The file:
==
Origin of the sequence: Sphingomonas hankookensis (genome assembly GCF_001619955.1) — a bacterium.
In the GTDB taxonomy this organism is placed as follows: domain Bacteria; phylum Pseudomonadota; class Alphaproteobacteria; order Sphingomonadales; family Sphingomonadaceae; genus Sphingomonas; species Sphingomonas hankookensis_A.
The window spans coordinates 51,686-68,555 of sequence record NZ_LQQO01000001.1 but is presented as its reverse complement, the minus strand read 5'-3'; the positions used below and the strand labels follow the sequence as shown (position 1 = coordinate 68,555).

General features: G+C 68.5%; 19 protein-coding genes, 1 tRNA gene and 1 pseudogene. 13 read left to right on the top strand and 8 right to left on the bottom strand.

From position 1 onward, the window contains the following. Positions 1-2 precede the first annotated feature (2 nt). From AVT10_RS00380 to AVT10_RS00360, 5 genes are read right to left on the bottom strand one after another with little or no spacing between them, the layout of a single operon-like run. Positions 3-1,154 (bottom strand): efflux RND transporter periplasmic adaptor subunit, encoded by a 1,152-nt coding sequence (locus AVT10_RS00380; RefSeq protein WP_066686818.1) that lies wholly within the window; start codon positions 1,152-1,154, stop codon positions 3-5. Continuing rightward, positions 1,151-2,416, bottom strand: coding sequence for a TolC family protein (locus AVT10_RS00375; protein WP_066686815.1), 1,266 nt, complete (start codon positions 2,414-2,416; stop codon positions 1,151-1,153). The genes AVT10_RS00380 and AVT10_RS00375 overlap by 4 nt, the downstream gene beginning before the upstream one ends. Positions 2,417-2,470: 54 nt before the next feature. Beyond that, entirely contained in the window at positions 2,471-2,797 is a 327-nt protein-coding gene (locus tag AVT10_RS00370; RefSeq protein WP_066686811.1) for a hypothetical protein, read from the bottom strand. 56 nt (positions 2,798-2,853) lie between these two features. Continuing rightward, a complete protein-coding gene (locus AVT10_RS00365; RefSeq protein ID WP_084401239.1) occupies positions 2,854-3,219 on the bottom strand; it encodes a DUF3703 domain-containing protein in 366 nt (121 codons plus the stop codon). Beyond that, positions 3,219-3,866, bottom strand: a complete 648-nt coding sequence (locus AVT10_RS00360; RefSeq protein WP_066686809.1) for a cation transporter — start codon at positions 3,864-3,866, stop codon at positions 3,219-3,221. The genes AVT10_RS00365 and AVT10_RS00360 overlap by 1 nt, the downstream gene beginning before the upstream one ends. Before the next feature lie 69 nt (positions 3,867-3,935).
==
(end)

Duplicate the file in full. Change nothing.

Origin of the sequence: Sphingomonas hankookensis (genome assembly GCF_001619955.1) — a bacterium.
In the GTDB taxonomy this organism is placed as follows: domain Bacteria; phylum Pseudomonadota; class Alphaproteobacteria; order Sphingomonadales; family Sphingomonadaceae; genus Sphingomonas; species Sphingomonas hankookensis_A.
The window spans coordinates 51,686-68,555 of sequence record NZ_LQQO01000001.1 but is presented as its reverse complement, the minus strand read 5'-3'; the positions used below and the strand labels follow the sequence as shown (position 1 = coordinate 68,555).

General features: G+C 68.5%; 19 protein-coding genes, 1 tRNA gene and 1 pseudogene. 13 read left to right on the top strand and 8 right to left on the bottom strand.

From position 1 onward, the window contains the following. Positions 1-2 precede the first annotated feature (2 nt). From AVT10_RS00380 to AVT10_RS00360, 5 genes are read right to left on the bottom strand one after another with little or no spacing between them, the layout of a single operon-like run. Positions 3-1,154 (bottom strand): efflux RND transporter periplasmic adaptor subunit, encoded by a 1,152-nt coding sequence (locus AVT10_RS00380; RefSeq protein WP_066686818.1) that lies wholly within the window; start codon positions 1,152-1,154, stop codon positions 3-5. Continuing rightward, positions 1,151-2,416, bottom strand: coding sequence for a TolC family protein (locus AVT10_RS00375; protein WP_066686815.1), 1,266 nt, complete (start codon positions 2,414-2,416; stop codon positions 1,151-1,153). The genes AVT10_RS00380 and AVT10_RS00375 overlap by 4 nt, the downstream gene beginning before the upstream one ends. Positions 2,417-2,470: 54 nt before the next feature. Beyond that, entirely contained in the window at positions 2,471-2,797 is a 327-nt protein-coding gene (locus tag AVT10_RS00370; RefSeq protein WP_066686811.1) for a hypothetical protein, read from the bottom strand. 56 nt (positions 2,798-2,853) lie between these two features. Continuing rightward, a complete protein-coding gene (locus AVT10_RS00365; RefSeq protein ID WP_084401239.1) occupies positions 2,854-3,219 on the bottom strand; it encodes a DUF3703 domain-containing protein in 366 nt (121 codons plus the stop codon). Beyond that, positions 3,219-3,866, bottom strand: a complete 648-nt coding sequence (locus AVT10_RS00360; RefSeq protein WP_066686809.1) for a cation transporter — start codon at positions 3,864-3,866, stop codon at positions 3,219-3,221. The genes AVT10_RS00365 and AVT10_RS00360 overlap by 1 nt, the downstream gene beginning before the upstream one ends. Before the next feature lie 69 nt (positions 3,867-3,935).